By Zahra H. Khan, Yoshiko Iwai, Sayantani DasGupta
Throughout the COVID-19 pandemic, the “Healthcare Hero” metaphor has gained tremendous popularity, generating praise for healthcare workers as well as caution against the metaphor’s potentially negative consequences. In her recent article, Dr. Caitríona L Cox explains that, when heroized, healthcare workers face unfair expectations of personal sacrifice without adequate structural support. We use Narrative Medicine, a heath humanities field that contextualizes individual narratives of suffering in broader, structural contexts to argue that the “Healthcare Hero” metaphor wields militaristic language to valorize self-sacrifice, encourage anti-science discourse, and reinforce xenophobic nationalism.
Since March 2020, the U.S. has saluted healthcare workers with nationwide flyovers, sunset ovations, vibrant billboards, and a Fisher-Price collection of action figures. In exchange, healthcare workers have been expected to unquestioningly defend the country, sometimes costing them their lives. Since militaristic language is so embedded in medical education and training—from calling medical school “boot camp” and hospitals “frontlines,” to labelling hard working students “gunners”—it has become increasingly difficult to evaluate the degree of personal risk the job entails. While healthcare workers pledge to care even during times of crisis, military metaphors enlist them in a service of self-sacrifice. Risk of occupational death, however, is not part of their professional commitment to medicine, let alone during a global pandemic.
We came to this discussion as facilitators and scholars in Narrative Medicine. Narrative medicine workshops introduce creative or literary texts to a group of participants and encourage self-reflection and transformation through methods like close reading, writing, and sharing. In these workshops, close reading enables us to hone into language and consider its broader impacts. As “Healthcare Heroes” took over popular media in March 2020, we could not ignore its far-reaching ethical implications. As the field of Narrative Medicine grows across the U.S. and internationally, many young healthcare professionals have joined our courses and conversations. Even in working with humanities-trained or interested professionals, the deeply engrained militaristic framework becomes apparent in Narrative Medicine workshops and coursework. We realized that metaphors may be enabling this kind of thinking and rationalization which, in part, incited our paper in response to Dr. Cox.
Military metaphors also help engender widespread anti-science sentiment and a xenophobic nationalism. Despite hailing healthcare workers as heroes, medical institutions are systematically, and paradoxically, punishing their staff for speaking out about PPE shortages. President Trump not only ignored health experts, but accused them of over-diagnosing COVID-19 cases for personal financial gain. From calling COVID-19 the “China virus” to the “Kung Flu,” President Trump’s remarks have also illustrated the widespread anti-Asian bigotry and racism in the U.S., even while BIPOC communities continue to bear the disproportionate burden of death and disease from COVID-19. By ignoring scientific expertise and the pleas of essential workers, the U.S. government has revealed the utilitarian implications behind its cost/benefit analysis: in order to benefit the majority, some people will have to die. Not surprisingly, those forced into this utilitarian bargain are the nation’s most vulnerable: nursing home residents, incarcerated individuals, homeless populations, indigenous nations and communities of color, people with disabilities, undocumented families, transportation and delivery staff, and food supply-chain employees. Trumpian politics will not disappear with President-elect Biden taking office because racism, xenophobia, and white supremacy have thrummed beneath the country’s surface since its inception.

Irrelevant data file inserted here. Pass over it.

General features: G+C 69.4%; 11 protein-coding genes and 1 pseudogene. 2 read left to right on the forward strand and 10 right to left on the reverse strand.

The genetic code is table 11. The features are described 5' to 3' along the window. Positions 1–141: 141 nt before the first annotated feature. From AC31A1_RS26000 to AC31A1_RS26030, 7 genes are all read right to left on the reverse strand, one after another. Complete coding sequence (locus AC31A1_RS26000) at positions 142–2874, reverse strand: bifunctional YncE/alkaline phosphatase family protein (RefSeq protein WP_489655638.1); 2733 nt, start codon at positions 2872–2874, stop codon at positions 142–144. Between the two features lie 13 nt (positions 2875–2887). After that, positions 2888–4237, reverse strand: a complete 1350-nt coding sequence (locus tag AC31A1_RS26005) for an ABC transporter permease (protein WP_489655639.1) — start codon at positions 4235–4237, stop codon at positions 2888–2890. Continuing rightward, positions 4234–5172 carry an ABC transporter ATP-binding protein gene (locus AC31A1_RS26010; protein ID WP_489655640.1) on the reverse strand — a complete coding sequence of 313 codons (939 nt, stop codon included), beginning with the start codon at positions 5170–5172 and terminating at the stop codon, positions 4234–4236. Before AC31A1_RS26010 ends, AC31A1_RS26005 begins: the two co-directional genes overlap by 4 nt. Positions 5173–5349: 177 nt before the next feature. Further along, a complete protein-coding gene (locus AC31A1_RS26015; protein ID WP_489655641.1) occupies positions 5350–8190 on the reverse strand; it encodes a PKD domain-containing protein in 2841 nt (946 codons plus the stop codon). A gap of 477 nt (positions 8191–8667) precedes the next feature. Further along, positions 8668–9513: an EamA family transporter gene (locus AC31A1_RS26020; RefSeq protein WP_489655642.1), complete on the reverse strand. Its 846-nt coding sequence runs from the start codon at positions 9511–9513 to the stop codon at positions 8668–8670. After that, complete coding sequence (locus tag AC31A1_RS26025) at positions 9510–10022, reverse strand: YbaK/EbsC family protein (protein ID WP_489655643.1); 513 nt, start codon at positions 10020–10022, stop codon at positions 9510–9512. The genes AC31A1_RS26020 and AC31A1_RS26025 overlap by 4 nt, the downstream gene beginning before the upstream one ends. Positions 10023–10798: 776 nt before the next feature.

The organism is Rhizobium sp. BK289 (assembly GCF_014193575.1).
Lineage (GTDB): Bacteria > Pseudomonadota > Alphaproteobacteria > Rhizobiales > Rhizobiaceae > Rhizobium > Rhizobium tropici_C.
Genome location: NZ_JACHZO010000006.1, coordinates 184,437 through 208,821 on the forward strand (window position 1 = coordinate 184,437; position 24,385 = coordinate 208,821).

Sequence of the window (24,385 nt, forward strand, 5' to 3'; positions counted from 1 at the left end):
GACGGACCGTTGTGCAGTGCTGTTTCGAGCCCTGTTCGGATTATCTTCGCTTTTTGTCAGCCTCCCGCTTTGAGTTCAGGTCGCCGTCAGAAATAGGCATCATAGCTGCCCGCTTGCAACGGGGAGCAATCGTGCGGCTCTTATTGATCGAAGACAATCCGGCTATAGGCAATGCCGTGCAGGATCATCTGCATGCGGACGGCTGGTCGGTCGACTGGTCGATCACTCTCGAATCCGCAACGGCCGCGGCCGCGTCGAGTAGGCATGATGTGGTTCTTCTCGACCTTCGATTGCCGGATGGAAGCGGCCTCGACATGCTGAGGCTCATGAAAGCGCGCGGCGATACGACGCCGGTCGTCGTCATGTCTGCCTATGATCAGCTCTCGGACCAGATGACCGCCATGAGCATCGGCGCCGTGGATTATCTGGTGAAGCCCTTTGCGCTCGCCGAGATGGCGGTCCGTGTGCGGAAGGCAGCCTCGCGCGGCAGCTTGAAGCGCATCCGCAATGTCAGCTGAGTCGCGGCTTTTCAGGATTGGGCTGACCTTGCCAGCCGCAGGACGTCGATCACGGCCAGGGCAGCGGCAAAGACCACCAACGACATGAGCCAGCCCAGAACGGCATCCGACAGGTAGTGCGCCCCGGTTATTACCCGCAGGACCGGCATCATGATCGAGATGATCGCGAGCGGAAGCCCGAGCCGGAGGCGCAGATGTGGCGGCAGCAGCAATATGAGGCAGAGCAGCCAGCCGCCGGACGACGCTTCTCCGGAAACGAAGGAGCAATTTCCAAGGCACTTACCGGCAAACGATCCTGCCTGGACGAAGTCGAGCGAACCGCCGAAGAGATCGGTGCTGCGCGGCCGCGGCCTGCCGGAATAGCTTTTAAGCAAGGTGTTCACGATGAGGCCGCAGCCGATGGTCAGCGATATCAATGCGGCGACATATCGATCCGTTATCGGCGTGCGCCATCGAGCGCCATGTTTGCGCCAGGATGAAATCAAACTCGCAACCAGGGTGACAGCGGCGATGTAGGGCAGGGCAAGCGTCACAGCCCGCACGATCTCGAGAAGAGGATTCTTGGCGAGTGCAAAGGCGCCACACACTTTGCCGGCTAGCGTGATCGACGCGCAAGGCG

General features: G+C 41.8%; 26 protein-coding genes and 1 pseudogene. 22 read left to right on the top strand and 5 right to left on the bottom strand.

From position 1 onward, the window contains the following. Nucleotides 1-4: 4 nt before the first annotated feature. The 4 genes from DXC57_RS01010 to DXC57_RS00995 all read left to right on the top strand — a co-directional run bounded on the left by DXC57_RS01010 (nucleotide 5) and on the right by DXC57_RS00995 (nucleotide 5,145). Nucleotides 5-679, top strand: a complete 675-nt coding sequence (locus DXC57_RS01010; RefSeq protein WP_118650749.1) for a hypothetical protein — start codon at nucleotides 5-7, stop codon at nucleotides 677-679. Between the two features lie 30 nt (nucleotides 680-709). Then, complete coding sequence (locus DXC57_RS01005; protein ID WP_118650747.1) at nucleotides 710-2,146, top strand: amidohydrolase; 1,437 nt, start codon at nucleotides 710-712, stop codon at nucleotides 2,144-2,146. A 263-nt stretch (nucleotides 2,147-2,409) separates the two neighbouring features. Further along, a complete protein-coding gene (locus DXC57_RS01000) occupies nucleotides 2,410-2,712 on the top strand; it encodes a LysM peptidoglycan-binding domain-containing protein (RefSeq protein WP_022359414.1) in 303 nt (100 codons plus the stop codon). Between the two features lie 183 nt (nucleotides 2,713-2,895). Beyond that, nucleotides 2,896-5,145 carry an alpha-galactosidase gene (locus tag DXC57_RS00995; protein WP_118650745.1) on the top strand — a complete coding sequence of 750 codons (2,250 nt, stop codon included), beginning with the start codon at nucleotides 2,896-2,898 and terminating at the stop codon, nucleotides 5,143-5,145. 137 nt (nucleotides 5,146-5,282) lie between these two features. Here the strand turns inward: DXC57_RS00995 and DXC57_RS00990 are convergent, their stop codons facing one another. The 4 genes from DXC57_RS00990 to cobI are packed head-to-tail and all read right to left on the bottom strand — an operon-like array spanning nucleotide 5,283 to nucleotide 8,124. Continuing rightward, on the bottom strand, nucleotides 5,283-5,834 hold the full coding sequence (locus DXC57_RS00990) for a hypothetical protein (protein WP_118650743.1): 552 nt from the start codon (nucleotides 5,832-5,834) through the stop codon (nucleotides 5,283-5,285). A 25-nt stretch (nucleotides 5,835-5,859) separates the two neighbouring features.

In our paper, we use a narrative medicine approach to discuss the moral and ethical implications of military metaphors in medicine and consider how we can advocate for demilitarized language to reduce harm and heal our global communities.
Authors: Zahra H. Khan1, Yoshiko Iwai1, Sayantani DasGupta1, 2
- Columbia University, Narrative Medicine, New York, NY, USA
- Columbia University, Center for the Study of Ethnicity and Race, New York, NY, USA
Funding: The authors have not declared a specific grant for this research from any funding agency in the public, commercial or not-for-profit sectors.
Acknowledgements: The authors would like to thank Columbia University’s Program in Narrative Medicine for their support of this project.
Competing Interest: No potential conflict of interest was reported by the authors.